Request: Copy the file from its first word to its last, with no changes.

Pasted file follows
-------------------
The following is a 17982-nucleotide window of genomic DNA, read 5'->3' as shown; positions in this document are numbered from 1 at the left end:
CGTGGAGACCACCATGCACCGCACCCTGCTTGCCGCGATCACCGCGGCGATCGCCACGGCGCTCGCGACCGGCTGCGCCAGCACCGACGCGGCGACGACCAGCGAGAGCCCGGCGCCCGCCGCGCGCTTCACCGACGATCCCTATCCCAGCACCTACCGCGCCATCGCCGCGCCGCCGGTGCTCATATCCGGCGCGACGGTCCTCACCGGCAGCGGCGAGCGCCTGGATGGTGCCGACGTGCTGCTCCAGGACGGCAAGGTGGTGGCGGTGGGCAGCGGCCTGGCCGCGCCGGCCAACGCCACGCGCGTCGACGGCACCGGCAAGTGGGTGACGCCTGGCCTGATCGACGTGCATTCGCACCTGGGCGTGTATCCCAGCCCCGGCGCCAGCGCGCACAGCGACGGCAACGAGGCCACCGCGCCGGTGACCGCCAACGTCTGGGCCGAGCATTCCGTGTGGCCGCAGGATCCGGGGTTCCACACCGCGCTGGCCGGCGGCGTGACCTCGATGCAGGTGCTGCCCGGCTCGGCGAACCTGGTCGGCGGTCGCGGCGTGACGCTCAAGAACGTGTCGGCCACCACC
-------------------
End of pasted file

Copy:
The following is a 17982-nucleotide window of genomic DNA, read 5'->3' as shown; positions in this document are numbered from 1 at the left end:
CGTGGAGACCACCATGCACCGCACCCTGCTTGCCGCGATCACCGCGGCGATCGCCACGGCGCTCGCGACCGGCTGCGCCAGCACCGACGCGGCGACGACCAGCGAGAGCCCGGCGCCCGCCGCGCGCTTCACCGACGATCCCTATCCCAGCACCTACCGCGCCATCGCCGCGCCGCCGGTGCTCATATCCGGCGCGACGGTCCTCACCGGCAGCGGCGAGCGCCTGGATGGTGCCGACGTGCTGCTCCAGGACGGCAAGGTGGTGGCGGTGGGCAGCGGCCTGGCCGCGCCGGCCAACGCCACGCGCGTCGACGGCACCGGCAAGTGGGTGACGCCTGGCCTGATCGACGTGCATTCGCACCTGGGCGTGTATCCCAGCCCCGGCGCCAGCGCGCACAGCGACGGCAACGAGGCCACCGCGCCGGTGACCGCCAACGTCTGGGCCGAGCATTCCGTGTGGCCGCAGGATCCGGGGTTCCACACCGCGCTGGCCGGCGGCGTGACCTCGATGCAGGTGCTGCCCGGCTCGGCGAACCTGGTCGGCGGTCGCGGCGTGACGCTCAAGAACGTGTCGGCCACCACC